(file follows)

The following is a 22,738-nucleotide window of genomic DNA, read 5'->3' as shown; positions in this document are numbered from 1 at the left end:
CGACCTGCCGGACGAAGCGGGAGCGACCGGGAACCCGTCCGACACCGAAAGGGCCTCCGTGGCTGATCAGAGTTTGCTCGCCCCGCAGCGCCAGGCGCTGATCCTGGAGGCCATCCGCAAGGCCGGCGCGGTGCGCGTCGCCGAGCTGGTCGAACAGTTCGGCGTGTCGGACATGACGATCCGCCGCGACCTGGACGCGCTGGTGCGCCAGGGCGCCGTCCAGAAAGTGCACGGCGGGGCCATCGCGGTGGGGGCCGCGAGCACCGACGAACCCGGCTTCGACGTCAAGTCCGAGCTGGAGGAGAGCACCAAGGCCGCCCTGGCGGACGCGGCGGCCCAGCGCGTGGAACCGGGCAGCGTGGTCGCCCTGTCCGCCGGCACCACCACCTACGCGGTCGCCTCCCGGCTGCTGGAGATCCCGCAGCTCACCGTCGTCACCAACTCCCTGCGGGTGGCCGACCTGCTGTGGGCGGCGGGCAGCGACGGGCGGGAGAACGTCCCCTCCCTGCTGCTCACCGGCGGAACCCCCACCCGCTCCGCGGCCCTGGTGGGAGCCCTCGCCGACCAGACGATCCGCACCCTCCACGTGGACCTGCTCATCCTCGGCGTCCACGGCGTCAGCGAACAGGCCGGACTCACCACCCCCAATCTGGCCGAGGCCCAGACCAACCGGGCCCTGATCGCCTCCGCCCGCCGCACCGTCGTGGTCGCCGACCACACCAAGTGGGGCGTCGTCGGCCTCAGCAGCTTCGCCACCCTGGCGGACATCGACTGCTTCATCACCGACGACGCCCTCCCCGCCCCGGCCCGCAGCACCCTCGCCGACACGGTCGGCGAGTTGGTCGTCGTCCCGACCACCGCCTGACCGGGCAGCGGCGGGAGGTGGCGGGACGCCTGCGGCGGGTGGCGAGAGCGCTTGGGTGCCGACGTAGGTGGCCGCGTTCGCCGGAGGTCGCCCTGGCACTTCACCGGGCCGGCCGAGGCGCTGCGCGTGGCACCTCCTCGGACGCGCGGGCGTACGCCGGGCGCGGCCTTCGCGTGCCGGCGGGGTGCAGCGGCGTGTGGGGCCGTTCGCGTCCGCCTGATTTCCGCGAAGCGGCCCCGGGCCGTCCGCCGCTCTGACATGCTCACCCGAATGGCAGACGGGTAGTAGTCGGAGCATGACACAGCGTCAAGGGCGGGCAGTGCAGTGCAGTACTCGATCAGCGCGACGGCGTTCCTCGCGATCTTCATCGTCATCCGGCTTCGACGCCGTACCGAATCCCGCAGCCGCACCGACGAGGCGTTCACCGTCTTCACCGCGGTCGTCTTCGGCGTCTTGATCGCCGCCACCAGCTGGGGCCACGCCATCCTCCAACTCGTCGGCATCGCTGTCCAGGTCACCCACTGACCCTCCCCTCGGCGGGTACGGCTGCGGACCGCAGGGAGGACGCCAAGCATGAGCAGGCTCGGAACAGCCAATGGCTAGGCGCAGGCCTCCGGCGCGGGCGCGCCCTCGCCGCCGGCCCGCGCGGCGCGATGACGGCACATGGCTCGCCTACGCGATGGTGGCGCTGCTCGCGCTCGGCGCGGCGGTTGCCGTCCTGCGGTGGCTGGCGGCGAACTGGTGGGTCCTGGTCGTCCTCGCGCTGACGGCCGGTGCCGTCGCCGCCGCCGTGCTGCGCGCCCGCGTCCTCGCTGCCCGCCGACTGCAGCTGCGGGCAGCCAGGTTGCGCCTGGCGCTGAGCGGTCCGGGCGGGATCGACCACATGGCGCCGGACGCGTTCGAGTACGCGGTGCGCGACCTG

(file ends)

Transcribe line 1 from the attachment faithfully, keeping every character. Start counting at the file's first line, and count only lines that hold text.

The following is a 22,738-nucleotide window of genomic DNA, read 5'->3' as shown; positions in this document are numbered from 1 at the left end: